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 A Guide to Kiteboarding the NSW Far South Coast 
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Post A Guide to Kiteboarding the NSW Far South Coast
A Guide to Kiteboarding the NSW Far South Coast
by: Nick Schroeder

This area discusses some kiting options between Bermagui and Eden. Season: October – March Best Winds: NE/SE

• Bermagui:

Bermagui offers some quality flat water options, the pick being ‘Bermy harbour’ or ‘Wallaga Lake’. Both require NE winds, the ‘Bermy harbour’ set up is directly east of the bridge, there’s a small sand bar for launching and landing and a break wall that provides flat water bliss, a run out tide is favourable. There isn’t loads of room for error with another break wall downwind and some gusty patches, so not an ideal location for beginners. ‘Wallaga Lake’ 5 minutes north of Bermagui provides a large area of flat water, the best kiting is the eastern side of the lake near the ocean. This area offers lots of room and as a bonus you can walk over and have a play in the waves if you get sick of the flat water. Some of the ocean beaches around Bermagui offer more kiting options, try Hayward beach in NE and SE or Moorhead beach in NE.

• Merimbula:

Home of the renowned ‘MAMBO Merimbula classic.’ Plenty of kiting options for all levels. It’s hard to go past ‘The Bar’ in SE conditions. Safe launching/landing at ‘the spit’ near fishpen. Now take your pick, if waves are your thing the bar produces a quality left hander that peels endlessly and holds shape in SE, have respect for local surfers still out in light conditions. Choose from waves to carve, natural kickers for freestylers or flat water whatever your adrenalin. ‘The pond’ an area inside the bar largely protected from breaking waves due to sand bars provides smoother water, perfect for learners. Or for ultimate flat water try inside the spit in the lake at ‘fishpen’ the more south in the wind here the better and the run out tide is the key. Be mindful of fisherman, boats and swimmers and if it’s too crowded leave it for another day, don’t get it banned for the locals. If it’s light and the tide is running out fast, try ‘the rip’ near the green buoy where the current meets the ocean for more power. Watch for boats crossing the bar.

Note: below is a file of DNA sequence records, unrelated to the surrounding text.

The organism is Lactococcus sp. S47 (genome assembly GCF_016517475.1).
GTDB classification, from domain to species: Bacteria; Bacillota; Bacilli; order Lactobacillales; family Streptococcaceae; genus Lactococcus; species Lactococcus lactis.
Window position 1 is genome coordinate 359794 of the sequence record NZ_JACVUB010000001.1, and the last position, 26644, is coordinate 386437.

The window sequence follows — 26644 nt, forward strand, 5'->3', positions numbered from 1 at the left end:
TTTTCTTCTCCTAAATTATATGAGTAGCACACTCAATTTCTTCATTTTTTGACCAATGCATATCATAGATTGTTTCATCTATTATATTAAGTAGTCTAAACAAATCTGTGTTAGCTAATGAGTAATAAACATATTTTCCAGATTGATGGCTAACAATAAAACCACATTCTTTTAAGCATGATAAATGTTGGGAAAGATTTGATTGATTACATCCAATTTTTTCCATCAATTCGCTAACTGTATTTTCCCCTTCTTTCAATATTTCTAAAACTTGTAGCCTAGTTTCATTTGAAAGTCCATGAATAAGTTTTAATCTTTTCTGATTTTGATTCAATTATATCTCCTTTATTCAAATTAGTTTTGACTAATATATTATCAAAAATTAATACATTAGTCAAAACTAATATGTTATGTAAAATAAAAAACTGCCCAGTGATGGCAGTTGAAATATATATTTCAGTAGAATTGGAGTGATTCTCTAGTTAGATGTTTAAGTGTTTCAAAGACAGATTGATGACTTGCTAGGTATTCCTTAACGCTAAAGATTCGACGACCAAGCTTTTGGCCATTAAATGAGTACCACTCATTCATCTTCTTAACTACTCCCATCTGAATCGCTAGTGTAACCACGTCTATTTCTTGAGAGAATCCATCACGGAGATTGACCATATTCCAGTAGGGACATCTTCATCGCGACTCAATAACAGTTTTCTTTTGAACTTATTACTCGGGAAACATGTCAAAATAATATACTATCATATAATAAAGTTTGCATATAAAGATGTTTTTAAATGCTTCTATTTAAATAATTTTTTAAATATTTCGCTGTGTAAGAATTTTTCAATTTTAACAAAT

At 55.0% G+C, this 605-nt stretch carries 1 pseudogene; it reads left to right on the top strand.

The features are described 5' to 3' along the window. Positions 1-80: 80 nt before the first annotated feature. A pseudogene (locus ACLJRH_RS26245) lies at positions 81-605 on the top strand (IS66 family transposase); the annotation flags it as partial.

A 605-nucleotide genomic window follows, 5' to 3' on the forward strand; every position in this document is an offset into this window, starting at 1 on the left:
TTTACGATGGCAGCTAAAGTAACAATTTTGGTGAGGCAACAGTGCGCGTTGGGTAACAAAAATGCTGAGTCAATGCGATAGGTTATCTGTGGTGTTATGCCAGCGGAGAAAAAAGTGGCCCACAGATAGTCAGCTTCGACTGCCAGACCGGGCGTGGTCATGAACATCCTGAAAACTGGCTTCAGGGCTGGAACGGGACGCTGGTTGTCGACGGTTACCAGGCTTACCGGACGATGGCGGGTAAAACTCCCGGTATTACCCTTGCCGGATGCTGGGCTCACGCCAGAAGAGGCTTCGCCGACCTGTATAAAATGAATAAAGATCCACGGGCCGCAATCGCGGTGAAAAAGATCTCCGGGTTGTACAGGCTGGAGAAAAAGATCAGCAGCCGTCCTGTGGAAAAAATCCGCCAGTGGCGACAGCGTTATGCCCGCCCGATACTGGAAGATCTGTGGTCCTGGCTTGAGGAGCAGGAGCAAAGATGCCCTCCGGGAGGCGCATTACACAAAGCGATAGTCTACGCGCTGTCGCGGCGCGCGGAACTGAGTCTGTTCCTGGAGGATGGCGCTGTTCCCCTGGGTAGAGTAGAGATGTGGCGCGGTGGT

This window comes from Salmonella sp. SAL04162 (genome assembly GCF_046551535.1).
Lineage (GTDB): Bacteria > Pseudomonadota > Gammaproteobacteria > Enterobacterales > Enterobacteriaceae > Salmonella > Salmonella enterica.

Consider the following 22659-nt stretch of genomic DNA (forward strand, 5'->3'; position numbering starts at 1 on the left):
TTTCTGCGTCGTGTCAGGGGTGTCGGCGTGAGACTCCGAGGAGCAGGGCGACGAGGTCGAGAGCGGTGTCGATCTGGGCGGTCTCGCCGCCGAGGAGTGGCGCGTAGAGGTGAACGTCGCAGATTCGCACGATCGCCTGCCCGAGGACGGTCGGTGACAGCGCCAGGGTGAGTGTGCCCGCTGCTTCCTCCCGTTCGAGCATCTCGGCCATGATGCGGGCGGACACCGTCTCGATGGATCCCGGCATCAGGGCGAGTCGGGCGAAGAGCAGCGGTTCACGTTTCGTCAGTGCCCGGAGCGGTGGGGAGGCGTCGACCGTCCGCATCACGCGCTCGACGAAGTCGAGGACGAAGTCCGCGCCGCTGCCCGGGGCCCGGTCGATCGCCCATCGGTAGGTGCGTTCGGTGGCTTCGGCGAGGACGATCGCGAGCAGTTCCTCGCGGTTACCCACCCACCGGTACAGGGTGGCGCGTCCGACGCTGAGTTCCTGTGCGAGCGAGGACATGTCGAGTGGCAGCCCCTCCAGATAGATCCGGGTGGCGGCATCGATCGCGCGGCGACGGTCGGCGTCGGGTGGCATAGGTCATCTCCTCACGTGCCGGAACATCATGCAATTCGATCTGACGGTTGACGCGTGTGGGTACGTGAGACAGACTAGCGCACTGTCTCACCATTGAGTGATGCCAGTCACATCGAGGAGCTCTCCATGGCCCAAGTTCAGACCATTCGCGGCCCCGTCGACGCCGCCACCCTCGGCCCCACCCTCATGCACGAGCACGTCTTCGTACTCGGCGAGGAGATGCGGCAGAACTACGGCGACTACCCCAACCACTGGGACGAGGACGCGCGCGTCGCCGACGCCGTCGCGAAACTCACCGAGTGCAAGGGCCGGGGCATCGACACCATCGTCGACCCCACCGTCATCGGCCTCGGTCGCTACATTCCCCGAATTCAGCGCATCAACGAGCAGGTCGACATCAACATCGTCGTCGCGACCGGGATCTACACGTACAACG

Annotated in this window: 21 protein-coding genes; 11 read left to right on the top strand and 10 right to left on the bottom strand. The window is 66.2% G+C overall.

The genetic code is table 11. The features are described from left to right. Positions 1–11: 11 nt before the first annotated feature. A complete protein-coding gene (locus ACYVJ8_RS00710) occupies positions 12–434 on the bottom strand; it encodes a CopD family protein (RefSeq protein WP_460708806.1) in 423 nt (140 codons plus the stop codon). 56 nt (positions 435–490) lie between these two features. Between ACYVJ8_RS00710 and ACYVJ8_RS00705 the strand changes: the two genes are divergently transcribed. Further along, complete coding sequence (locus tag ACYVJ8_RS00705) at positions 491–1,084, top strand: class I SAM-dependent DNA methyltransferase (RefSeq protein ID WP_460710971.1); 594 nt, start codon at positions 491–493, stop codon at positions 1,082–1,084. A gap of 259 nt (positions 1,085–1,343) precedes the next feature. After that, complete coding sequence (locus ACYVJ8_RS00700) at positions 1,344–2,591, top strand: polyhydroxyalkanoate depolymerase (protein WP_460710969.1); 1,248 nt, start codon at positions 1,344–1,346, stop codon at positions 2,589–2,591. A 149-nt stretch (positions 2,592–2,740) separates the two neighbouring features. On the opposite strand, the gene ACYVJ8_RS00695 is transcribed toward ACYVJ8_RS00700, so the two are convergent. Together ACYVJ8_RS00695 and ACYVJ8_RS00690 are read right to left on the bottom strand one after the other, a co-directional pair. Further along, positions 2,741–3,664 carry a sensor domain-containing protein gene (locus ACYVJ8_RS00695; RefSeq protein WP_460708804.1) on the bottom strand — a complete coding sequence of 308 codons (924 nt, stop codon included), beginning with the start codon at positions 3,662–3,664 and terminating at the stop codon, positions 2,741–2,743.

In NE conditions there are more options to choose from, there’s ‘Short Point’ where you have the choice of waves, there is often a current pushing down the beach that wants to force you into the corner near the rocks so give yourself some room and walk up the beach. In summer you’ll need to do this anyway just to avoid swimmers but strong wind will usually sort the crowds. There’s a flat water option in the ‘back lake’ behind the point, local young crew use kickers and sliders in here, but be warned it can be shallow.

‘Main Beach’ is another option in both NE and SE, although it’s at its best in NE with swell. This beach runs from Merimbula south to Pambula and is a classic for downwinders. If you can’t be bothered holding ground or want a few miles of pristine beach to hone your skills, this is the place. If you are chasing solitude and more swell check Bournda Island or North Tura.

• Pambula

You will want strong NE winds for Pambula. The options are Pambula Beach, Lions Beach or the PRM (Pambula River Mouth). You generally need strong NE winds to make the most out of the PRM. Go inside the PRM for flat water riding, but don’t go too far upstream as it gets exceptionally gusty. You want the run out tide here for the best kiting. You’ll generally find enough waves out the front of the PRM if you’re looking to mix things up. The PRM can be difficult if you are self launching and landing with little room, an option is to kite into it from Pambula or Lions beach. If the tide is ripping out fast and you come off your board, make it your priority to get it back. If you stuff around it will be gone, never to be seen again and you’ll be left with a session of body dragging. In the summer months there are lots of people using the beach that you’ll need to avoid.

• Eden:

For beaches there’s ‘Aslings beach’ or ‘Boydtown beach’ or flat water inside the ‘Kiah River Mouth’. For the Kiah you’ll want strong winds with lots of North and preferably a tide towards the top with a run out. Access is the problem, locals will use boats. If you’re up for a mission, swim your gear across from the old whaling station on the eastern side of the river or go by foot from the Boydtown end.

These are just some of the kite locations to be found on the Far South Coast, there are plenty more options and many are still yet to be kited.

Nick Schroeder
Adrenalin Kite

About The Author
I'm a Kite Surfer who lives on the Sapphire Coast of NSW. I just love the sport and I'm keen to get others interested. I am part of a team which is developing a Kite Surfing Directory for all things to do with kiteboarding. Check it out at Adrenalin Kite

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Wed Feb 23, 2011 10:46 am
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